Developments in China affect the Philippines

China is bound to become increasingly unstable in the years to come as a result of the long internal social polarization and class struggles and the current bursting of its big financial bubble. There will be intensifying contradictions within the ruling party and between the ruling party and the forces outside of it. The US has been trying to promote the Rightist forces within China that wish to cast away the Red flag or repudiate the Communist Party. But such a development could be the occasion of the dramatic resurgence of the proletarian revolutionary forces under the Maoist flag.



ASEAN, US-Japan security alliance, TPPA and US strategic pivot to East Asia

To pursue its policy of containing China, the US is trying to use its traditional influence over the ASEAN, hype the US-Japan security alliance, exclude China from a TransPacific Partnership Agreement and carry out its so-called strategic pivot to East Asia. The so-called rebalancing of forces in the strategic pivot aims to concentrate 60 per cent of naval assets and 50 per cent of ground and air assets in the Asia-Pacific region. The so-called strategic pivot is actually a waste of resources because China will avoid a war with the US and the US is still very much bogged down in the bloody quagmires it has made for itself in the Middle East and Africa.

Sino-Russia links in SCO, BRICS, AIIB and Silk Road and Belt projects

The strategic partnership of China and Russia has emerged for quite sometime. Becoming wary of the propensity of the US to unleash wars of aggression, they have been mainly responsible for putting together the Shanghai Cooperation Organization, pointedly against the US and the NATO. They have also formed the BRICS as an economic bloc, consisting of of Brazil, Russia, India, China and South Africa, to counter the worst US impositions. They have also formed the BRICS Bank to counter the IMF and US dollar dominance. China has established the Asian Infrastructure Investment Bank by way of attracting investors in its plan to build the Silk Road and Belt as an outlet for surplus capital and as a new field of capital expansion.

Worsening crisis: neoliberalism, state terrorism and persistence and possible spread of wars

The crisis of the world capitalist system has been worsening at a rapid rate. The neoliberal economic policy has brought out the worst of monopoly capitalism by accelerating the accumulation and concentration of capital in the hands of the few and the disemployment of workers, impoverishment of the peoples and further underdevelopment of most countries. State terrorism has spread as the US and the puppet oligarchs try to suppress dissent and rebellion. And the US has stepped up war production as a major economic engine and has unleashed wars of aggression to expand economic territory for the multinational banks and firms.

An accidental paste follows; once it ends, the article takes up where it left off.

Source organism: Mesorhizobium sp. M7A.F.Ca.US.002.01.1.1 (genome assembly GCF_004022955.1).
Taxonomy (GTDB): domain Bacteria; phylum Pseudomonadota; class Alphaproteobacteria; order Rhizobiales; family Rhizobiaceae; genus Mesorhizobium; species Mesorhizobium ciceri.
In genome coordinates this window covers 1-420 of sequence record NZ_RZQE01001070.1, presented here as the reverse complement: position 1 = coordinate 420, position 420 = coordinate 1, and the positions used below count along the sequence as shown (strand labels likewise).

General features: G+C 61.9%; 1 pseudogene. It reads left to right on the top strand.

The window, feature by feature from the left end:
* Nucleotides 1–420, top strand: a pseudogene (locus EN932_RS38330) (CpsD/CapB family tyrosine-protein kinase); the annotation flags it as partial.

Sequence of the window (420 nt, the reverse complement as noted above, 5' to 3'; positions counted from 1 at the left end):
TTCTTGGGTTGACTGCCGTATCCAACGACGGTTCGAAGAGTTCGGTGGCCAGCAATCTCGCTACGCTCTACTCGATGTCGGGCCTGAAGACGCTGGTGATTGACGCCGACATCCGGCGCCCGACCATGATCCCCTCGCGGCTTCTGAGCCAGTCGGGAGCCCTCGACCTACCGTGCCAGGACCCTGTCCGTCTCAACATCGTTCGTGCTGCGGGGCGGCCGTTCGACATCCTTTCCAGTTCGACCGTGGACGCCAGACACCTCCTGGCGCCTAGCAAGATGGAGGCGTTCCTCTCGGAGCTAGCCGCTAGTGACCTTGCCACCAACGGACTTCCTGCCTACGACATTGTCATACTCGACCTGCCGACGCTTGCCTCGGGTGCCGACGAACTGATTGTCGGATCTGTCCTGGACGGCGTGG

The Filipino people must pursue the Philippine revolution and explore united front with Duterte government

The Filipino people must pursue the Philippine revolution. They cannot expect to win national liberation and democracy without relying on the exploited and oppressed masses of workers and peasants and developing various types of alliances.

For the first time in the history of semicolonial politics in the Philippines, there is a president who has publicly expressed the wish to become the country´s first Left president. We can explore the possibility of building a powerful patriotic and progressive alliance that may result in a government of national unity, peace and development.

Arouse, organize and mobilize the masses against US imperialism and the local oligarchs, be vigilant and be ready for any eventuality

We should persevere in arousing, organizing and mobilizing the broad masses of the people against US imperialism and the local exploiting classes of big compradors and landlords. We must ready for all eventualities. The conditions for the advance of the Philippine revolution are always becoming favorable because the social and economic crisis of the world capitalist system and the Philippine ruling system does not cease and keeps on worsening. The people are pressed by intolerable suffering to fight back and win political power against their exploiters and oppressors.

Avail of all positive forces in the Philippines and abroad

We must avail of all positive forces in building solidarity and gathering support for the Philippine revolution from our compatriots in the diaspora and from all the peoples of the world, including their parties, mass organizations and movements. The Filipino people must carry out the Philippine revolution not only for their own benefit but also for inspiring the people of the world to wage their revolutionary struggle. The Philippine revolution plays a signal role in the impending rise of revolutionary movements on an unprecedented global scale.

In concluding this presentation, let me stress that victory belongs to the Filipino people and the peoples of the world in the entire range of struggles for national liberation, democracy and socialism. The GPCR assures humankind that when socialism is attained there is a theory and practice to learn from and develop further in order to combat modern revisionism, prevent the restoration of capitalism and consolidate socialism until the stage of communism can be reached. ###

2 replies

Trackbacks & Pingbacks

  1. […] Prof. Jose Maria Sison talked about the impact of the Great Proletarian Cultural Revolution on the s…. […]

  2. […] Prof. Jose Maria Sison talked about the impact of the Great Proletarian Cultural Revolution on the s…. […]

Leave a Reply

Want to join the discussion?
Feel free to contribute!

Leave a Reply

Your email address will not be published. Required fields are marked *

This site uses Akismet to reduce spam. Learn how your comment data is processed.